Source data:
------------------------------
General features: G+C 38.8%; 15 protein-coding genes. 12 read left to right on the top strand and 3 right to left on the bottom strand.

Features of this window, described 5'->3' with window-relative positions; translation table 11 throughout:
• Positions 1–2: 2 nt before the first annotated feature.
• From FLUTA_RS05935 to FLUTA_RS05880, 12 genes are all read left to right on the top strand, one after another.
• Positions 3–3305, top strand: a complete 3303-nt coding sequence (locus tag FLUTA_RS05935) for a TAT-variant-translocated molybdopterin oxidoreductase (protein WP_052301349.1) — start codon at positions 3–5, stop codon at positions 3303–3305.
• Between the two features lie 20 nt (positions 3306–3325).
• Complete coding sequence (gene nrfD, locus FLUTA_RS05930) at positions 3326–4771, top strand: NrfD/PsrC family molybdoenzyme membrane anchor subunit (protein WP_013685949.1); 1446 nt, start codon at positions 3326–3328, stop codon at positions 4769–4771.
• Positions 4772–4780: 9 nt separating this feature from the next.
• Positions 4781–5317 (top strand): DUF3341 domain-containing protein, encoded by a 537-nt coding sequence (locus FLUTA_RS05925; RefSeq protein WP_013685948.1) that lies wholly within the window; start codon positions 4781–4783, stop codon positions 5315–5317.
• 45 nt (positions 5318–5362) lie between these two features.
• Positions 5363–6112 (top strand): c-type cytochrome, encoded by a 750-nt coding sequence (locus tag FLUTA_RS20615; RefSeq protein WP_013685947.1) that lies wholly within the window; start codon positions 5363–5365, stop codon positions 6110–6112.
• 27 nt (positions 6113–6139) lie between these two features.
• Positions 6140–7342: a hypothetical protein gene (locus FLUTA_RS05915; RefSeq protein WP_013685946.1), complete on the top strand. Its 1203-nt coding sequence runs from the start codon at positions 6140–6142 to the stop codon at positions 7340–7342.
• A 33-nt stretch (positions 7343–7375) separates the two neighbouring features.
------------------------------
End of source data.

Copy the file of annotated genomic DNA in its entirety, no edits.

General features: G+C 38.8%; 15 protein-coding genes. 12 read left to right on the top strand and 3 right to left on the bottom strand.

Features of this window, described 5'->3' with window-relative positions; translation table 11 throughout:
• Positions 1–2: 2 nt before the first annotated feature.
• From FLUTA_RS05935 to FLUTA_RS05880, 12 genes are all read left to right on the top strand, one after another.
• Positions 3–3305, top strand: a complete 3303-nt coding sequence (locus tag FLUTA_RS05935) for a TAT-variant-translocated molybdopterin oxidoreductase (protein WP_052301349.1) — start codon at positions 3–5, stop codon at positions 3303–3305.
• Between the two features lie 20 nt (positions 3306–3325).
• Complete coding sequence (gene nrfD, locus FLUTA_RS05930) at positions 3326–4771, top strand: NrfD/PsrC family molybdoenzyme membrane anchor subunit (protein WP_013685949.1); 1446 nt, start codon at positions 3326–3328, stop codon at positions 4769–4771.
• Positions 4772–4780: 9 nt separating this feature from the next.
• Positions 4781–5317 (top strand): DUF3341 domain-containing protein, encoded by a 537-nt coding sequence (locus FLUTA_RS05925; RefSeq protein WP_013685948.1) that lies wholly within the window; start codon positions 4781–4783, stop codon positions 5315–5317.
• 45 nt (positions 5318–5362) lie between these two features.
• Positions 5363–6112 (top strand): c-type cytochrome, encoded by a 750-nt coding sequence (locus tag FLUTA_RS20615; RefSeq protein WP_013685947.1) that lies wholly within the window; start codon positions 5363–5365, stop codon positions 6110–6112.
• 27 nt (positions 6113–6139) lie between these two features.
• Positions 6140–7342: a hypothetical protein gene (locus FLUTA_RS05915; RefSeq protein WP_013685946.1), complete on the top strand. Its 1203-nt coding sequence runs from the start codon at positions 6140–6142 to the stop codon at positions 7340–7342.
• A 33-nt stretch (positions 7343–7375) separates the two neighbouring features.